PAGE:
Senegal backs down on vote rule change

2011-06-23 18:17

Dakar - Senegal President Abdoulaye Wade has withdrawn a proposed change to the electoral law, the government said, after the bill sparked clashes between riot police and protesters in the heart of the capital.

Wade's rivals had said the change would virtually guarantee his re-election against a fragmented opposition in a February presidential poll, and had threatened a popular uprising in the normally quiet West African state.

Despite the concession, protesters and members of the security forces, using tear gas and water cannons, fought cat and mouse battles in the streets around the presidency and parliament.

Rubbish and several vehicles burned in the streets.

Government spokesperson Serigne Mbacke Ndiaye said that the president had "listened to the Senegalese people, development partners and religious leaders" and decided to keep the present electoral system where a candidate needs more than 50% of the vote to win in the first round.

The proposal had been to drop that figure to 25%.

Wade is also seeking to create the position of vice president, however - a proposal that remains in the bill. His rivals say the role is being proposed so he can pass on power to his son Karim, already a "super minister" in charge of a quarter of the nation's budget.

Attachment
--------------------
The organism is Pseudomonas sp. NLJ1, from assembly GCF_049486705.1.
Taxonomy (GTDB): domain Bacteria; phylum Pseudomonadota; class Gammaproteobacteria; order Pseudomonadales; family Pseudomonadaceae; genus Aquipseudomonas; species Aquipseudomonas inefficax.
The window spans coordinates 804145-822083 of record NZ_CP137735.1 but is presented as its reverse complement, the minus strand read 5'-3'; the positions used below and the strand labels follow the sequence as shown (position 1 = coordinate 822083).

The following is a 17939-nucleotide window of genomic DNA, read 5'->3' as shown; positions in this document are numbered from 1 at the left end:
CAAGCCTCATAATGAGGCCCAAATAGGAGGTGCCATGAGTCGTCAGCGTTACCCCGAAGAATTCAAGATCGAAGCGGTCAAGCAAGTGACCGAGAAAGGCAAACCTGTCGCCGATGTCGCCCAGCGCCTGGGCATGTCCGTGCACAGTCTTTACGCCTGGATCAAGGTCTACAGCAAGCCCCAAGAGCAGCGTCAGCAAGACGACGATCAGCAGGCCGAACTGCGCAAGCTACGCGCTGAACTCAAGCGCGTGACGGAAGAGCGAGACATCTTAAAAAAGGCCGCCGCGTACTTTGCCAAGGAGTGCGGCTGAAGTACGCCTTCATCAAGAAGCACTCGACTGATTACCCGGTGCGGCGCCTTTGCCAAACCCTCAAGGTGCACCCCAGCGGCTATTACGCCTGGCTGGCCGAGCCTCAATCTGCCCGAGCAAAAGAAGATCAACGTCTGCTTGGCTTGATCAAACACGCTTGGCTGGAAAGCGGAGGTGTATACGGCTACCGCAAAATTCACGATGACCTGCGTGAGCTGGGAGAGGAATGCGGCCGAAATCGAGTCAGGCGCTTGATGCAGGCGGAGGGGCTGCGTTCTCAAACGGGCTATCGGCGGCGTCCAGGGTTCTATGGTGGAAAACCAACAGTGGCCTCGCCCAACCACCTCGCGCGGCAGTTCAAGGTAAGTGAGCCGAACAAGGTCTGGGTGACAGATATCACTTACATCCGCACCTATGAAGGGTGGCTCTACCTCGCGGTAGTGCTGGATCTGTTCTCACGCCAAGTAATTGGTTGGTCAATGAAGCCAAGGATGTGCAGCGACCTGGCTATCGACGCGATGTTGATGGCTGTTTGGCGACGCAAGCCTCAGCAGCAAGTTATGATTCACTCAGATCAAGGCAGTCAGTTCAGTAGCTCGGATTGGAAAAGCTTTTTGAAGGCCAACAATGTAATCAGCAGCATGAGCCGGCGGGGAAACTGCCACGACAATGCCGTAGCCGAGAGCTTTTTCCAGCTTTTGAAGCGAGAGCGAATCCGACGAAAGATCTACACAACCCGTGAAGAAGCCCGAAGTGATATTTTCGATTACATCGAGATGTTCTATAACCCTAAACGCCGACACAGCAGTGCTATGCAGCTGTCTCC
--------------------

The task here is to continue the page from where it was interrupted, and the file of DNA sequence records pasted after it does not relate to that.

"It is a first step but I am waiting to see the final outcome of the text. We will maintain the mobilisation," leading opposition leader Macky Sall told Reuters.

Shops were shuttered as Senegalese riot police earlier fired rubber bullets, tear gas and water cannon in clashes with stone-throwing anti-government demonstrators.

Thousands of students and other protesters gathered outside the national assembly building, where lawmakers were due to vote on the bill. There were reports of clashes elsewhere in Dakar.

"Listen to us, we are the voice of the people!" one protester shouted at a line of policemen in riot gear. Others, some wearing bandanas to protect themselves from the teargas, shouted "Liberate Senegal".

Reuters witnesses saw several cars burning. There were also sporadic clashes between the anti-Wade protesters and a small group of his supporters.

Senegal has long been seen as a island of stability in West Africa and has had numerous peaceful elections over the past 50 years since independence from France.

But there are increasing concerns over the concentration of power around Wade.

The EU, a top Senegalese donor, had warned on Wednesday that the election rule changes risked undermining the credibility of the election and needed wider debate.